The fact is that if this bill passes, the employees will lose the right to vote in secret and be subjected to the "parking lot politics" of having peers and union organizers directly pressure them to sign a card on the spot or be subject to ridicule or harassment. How on earth is this better? IT'S NOT!!! Simply put, if this bill passes, the very employees it proposes to protect will lose a basic protection and American right of electing representation by secret ballot.


Contact your elected representatives and let them know that the so called "Employee Free Choice Act" is anything but, and that you demand your right to avoid coercion or pressure from anyone through the time tested American standard of the secret ballot.

Saturday, August 09, 2008

Gen -"W" as in What the hell?

You've heard all the generational labels being kicked around the past few years - Boomers (the folks old enough to remember when ...), Gen-X (the folks young and hip enough to bring us the internet), and Gen-Y.

Each generation has it's gifts, talents and traits that make them valuable.... up to a point. It seems that many in Gen-Y (and even the odd-Gen-X'er) have taken to the belief that the rules of their parents simply do not apply to them. I have chosen to stop referring to them as Gen-Y; I now call them Gen-W, where the "W" stands for "what the hell are you thinking?". I am seeing alarming numbers of these folks seeking employment and demonstrating behaviors I have NEVER seen in 18 years in the HR trenches. Worse yet, many of my Sales and Technology Manager friends tell me that they see the same traits:
  • Resumes that look like one step better than a third-grade student could do with a red crayon with more typos than you can get out of a band of drunken monkies using broken keyboards.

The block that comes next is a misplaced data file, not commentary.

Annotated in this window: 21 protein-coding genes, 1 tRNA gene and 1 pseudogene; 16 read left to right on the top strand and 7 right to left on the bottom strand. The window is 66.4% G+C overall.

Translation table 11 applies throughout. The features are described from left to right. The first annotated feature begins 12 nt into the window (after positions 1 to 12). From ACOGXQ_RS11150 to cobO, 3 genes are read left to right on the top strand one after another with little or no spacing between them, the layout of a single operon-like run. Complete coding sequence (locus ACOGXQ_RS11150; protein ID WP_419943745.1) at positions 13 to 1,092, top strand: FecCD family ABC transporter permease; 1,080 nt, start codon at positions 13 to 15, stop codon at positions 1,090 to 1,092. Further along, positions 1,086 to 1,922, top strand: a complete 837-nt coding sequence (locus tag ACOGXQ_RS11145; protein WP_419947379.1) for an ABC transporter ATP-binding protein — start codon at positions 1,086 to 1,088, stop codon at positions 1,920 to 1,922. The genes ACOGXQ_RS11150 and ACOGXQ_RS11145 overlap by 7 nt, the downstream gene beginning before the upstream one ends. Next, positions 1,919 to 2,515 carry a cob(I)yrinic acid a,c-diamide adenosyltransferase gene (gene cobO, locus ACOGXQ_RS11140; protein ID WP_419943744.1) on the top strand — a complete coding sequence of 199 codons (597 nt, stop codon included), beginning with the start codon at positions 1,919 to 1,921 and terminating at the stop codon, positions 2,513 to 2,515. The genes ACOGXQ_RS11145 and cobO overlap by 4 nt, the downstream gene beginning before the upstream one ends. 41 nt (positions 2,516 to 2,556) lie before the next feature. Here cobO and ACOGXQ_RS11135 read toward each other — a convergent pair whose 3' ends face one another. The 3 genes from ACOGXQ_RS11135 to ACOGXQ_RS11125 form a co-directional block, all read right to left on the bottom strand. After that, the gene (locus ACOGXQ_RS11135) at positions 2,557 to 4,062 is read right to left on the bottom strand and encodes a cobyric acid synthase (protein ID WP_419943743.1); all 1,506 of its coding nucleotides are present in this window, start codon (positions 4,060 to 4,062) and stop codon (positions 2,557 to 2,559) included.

• Cover letters (when present) that mis-represent their skills, over-reach for roles they are clearly not qualified for and demanding salaries and perks which they can't reasonably believe they merit.
  • A general failure to take even cursory steps to learn about the company and role they are applying for - here's a hint - if you don't at least know what we make or sell, you are not going to get the job; period!
  • Being completely unprepared for interviews; some of these folks have not even read their own resume to explain their experience!
The list goes on and on....

If you are among this select group - THIS is your wake up call!
If you don't shape up and get your act together, you will not get the job.

** This is aimed just for those of you who got offended by this post -

Please, before you contact a company seeking employment, take a step back and review the goofs listed above.
Take the time to prepare yourself and take a good, hard look in the mirror and be honest about whether or not you just might be as mortal as the rest of us.

Saturday, August 02, 2008

Effective management is a "contact sport"!

No, I don't mean "contact" in the sense of how you'd pound on someone in Rugby or American Football... I'm referring to "contact" as in having a deep, personal understanding of, and connection with things like:
  • Your industry; know what it takes for your company to succeed and stay on top of industry events.

  • Your business. Learn all you can about your business; each function and department.

  • Your leaders; what are their goals and aspirations for the company and what you can do to help them achieve success for the company.

  • Your people – personally and professionally to help them grow and contribute to company success.

  • Your strengths – know them and employ them to achieve the better results.

  • Your weaknesses – understand your shortcomings and take an active hand in developing them; maybe you cannot overcome them, but you can improve them.

  • Your competitors: learn who their key players are and who is driving their success in sales, product management, design, etc.
Stop thinking about your role in the business as the silo of just doing your part, and start really analyzing how you (and your team) interact and contribute to the larger picture of your entire business and industry - get in contact with all of it.